1.The Simplification Task Force, “Takeovers”, 23 January 1996
2.CLERP, Policy Framework
3.(1995)182 CLR 432
4.CLERP Proposals for Reform: Paper No. 4, Takeovers, Corporate control: a better environment for productive investment
5.China is consisted of four parts: the mainland, Hongkong, Macau and Taiwan. This essay only refers to Mainland China(China).
6.The Joint Investment Company in Baoan County, Shenzhen issued the first public share certificates in 1983.
7.The trading-on-counter markets were called “Trading Centres” in China.
8.They are the only two stock exchanges in China, and will be merged in near future.
9.It was passed on 29 December 1993 and came into force on 1 July 1994.
10.In China, there are no different classes of shares other than ordinary shares.
11.Article 81, Securities Law
12.In China, a takeover bid must last for not less than 30 days and not more than 60 days: Article 83.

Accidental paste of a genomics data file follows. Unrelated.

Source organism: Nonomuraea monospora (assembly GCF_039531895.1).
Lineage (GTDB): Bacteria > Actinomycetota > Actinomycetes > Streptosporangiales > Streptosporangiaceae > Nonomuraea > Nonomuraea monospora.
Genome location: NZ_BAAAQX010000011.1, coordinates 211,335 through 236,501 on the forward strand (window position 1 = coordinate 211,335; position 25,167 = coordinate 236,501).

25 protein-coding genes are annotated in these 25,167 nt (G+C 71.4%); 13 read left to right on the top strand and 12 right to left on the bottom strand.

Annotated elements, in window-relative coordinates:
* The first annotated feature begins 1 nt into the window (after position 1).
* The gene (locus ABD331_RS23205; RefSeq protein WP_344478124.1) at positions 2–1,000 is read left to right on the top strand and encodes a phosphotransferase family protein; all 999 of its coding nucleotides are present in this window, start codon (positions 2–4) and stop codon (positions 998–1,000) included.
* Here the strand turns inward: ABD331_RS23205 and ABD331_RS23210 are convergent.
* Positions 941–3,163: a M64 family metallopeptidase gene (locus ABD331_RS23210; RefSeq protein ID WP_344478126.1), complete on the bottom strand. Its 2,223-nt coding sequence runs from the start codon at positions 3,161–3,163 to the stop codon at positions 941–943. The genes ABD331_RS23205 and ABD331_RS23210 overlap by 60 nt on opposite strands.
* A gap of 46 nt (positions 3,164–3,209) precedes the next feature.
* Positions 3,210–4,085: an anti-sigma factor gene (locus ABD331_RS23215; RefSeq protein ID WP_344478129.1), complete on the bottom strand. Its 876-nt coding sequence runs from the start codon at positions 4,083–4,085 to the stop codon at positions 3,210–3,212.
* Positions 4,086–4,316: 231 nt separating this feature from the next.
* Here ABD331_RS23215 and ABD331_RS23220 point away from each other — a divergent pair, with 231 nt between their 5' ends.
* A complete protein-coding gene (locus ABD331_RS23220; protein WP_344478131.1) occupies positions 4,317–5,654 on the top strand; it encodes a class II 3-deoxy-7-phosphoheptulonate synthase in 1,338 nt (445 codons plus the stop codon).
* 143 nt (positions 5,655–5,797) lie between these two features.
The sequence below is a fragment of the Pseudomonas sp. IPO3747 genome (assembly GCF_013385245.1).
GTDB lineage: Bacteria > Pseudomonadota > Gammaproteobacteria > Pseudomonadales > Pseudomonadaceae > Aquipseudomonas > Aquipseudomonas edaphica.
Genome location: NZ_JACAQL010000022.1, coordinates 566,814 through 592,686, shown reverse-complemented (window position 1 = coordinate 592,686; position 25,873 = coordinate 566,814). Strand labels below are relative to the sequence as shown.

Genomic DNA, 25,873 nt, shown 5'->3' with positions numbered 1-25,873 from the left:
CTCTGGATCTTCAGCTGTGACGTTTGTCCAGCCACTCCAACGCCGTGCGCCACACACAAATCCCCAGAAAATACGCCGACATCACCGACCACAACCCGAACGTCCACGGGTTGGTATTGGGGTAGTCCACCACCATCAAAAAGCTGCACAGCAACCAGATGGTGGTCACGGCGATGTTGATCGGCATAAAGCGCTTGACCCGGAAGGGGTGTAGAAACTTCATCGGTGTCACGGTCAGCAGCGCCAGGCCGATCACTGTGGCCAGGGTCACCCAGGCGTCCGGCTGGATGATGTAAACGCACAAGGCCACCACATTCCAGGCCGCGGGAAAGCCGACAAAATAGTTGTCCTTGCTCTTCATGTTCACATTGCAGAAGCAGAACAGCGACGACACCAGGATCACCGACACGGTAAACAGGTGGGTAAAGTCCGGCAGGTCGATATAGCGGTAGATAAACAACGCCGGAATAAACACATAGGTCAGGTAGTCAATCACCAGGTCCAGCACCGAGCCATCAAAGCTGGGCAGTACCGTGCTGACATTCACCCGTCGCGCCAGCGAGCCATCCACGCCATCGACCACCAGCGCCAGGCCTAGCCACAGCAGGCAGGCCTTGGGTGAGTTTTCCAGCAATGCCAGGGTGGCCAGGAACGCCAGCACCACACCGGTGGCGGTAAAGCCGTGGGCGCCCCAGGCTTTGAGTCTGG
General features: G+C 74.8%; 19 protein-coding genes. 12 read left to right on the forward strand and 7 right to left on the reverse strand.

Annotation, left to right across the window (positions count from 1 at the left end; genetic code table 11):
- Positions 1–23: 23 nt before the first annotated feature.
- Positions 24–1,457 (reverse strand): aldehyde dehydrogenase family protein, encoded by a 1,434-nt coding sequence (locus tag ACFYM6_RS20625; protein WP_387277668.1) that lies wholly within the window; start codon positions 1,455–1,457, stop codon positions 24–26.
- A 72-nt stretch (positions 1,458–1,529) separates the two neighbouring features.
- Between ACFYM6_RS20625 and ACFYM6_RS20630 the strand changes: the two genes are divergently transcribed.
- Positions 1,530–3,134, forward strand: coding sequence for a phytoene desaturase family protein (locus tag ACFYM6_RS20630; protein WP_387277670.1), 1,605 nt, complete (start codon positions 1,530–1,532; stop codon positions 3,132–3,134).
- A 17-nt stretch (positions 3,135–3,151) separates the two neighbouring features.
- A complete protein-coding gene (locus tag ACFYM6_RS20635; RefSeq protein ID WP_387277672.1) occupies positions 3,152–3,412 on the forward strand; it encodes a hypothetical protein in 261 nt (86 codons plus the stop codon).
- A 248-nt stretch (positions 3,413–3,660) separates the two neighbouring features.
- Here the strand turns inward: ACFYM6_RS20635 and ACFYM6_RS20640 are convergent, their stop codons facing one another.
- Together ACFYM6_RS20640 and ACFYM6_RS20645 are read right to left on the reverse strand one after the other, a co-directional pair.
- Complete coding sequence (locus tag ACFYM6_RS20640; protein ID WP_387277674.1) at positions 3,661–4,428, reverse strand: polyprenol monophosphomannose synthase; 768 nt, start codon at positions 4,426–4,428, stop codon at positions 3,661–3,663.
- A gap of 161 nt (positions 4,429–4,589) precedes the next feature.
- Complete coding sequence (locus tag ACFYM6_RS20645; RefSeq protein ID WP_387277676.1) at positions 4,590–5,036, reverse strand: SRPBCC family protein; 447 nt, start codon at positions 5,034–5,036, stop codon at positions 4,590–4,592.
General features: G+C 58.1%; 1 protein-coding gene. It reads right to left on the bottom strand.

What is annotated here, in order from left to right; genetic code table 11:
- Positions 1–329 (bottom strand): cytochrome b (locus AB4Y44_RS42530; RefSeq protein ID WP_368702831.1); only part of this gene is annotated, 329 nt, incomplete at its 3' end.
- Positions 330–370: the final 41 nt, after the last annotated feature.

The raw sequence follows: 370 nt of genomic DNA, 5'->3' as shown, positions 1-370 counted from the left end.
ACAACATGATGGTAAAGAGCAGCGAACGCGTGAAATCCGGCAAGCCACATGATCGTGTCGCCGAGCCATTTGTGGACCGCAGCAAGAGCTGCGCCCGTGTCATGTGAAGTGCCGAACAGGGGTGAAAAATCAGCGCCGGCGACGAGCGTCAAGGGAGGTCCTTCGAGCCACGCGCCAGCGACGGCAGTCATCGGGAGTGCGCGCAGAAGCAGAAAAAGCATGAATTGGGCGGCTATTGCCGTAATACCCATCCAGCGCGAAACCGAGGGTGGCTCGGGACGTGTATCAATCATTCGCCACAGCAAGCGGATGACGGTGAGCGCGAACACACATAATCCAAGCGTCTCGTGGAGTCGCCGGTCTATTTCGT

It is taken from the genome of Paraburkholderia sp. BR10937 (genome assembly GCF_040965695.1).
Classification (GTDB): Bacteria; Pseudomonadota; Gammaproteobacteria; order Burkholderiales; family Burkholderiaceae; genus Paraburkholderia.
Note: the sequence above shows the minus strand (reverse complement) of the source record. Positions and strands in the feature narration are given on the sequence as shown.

13.The Securities Law contains 224 articles, of which only 17 articles regulate takeovers.
1.Legal Committee of the Company & Securities Advisory Committee, Compulsory Acquisitions Report, January 1996;
2.The Simplification Task Force, “Takeovers”, 23 January 1996
3.CLERP, Policy Framework
4.CLERP, Policy Reforms;
5.CLERP Proposals for Reform: Paper No. 4, Takeovers, Corporate control: a better environment for productive investment
6.CLERP, Commentary on Draft Provisions;
7.H Ford, R Austin and I Ramsay, An Introduction to the CLERP Act 1999, Australia’s New Company Law, Butterworths, 2000
8.R Levy, Takeovers: Law and Strategy, LBC, 1996
9.P Little, Law of Company Takeovers, LBC, 1997
10.Jennifer Hill; “CLERP: What it Means for Corporate Australia”, (2000) 1 Australian Company Secretary 18;
11.R Tomasic, J Jackson and R Woellner, Corporations Law: Principles, Policy and Process, Butterworths, 3rd edition
12.K Santow, CLERPing the Panel, (1999) 10 November paper given at Centre for Corporate Law and Securities Regulation, University of Melbourne
13.S Hirst and L Law, CLERP and Takeover Disclosure Regulation, (1999) 17 CSLJ 307
14.R Tomasic and J Fu, The Securities Law of the People’s Republic of China: An Overview, (1999) 10 AJCL 268
15.T L Hong, Corporate Law Reform in the People’s Republic of China, (1999) 10 AJCL 238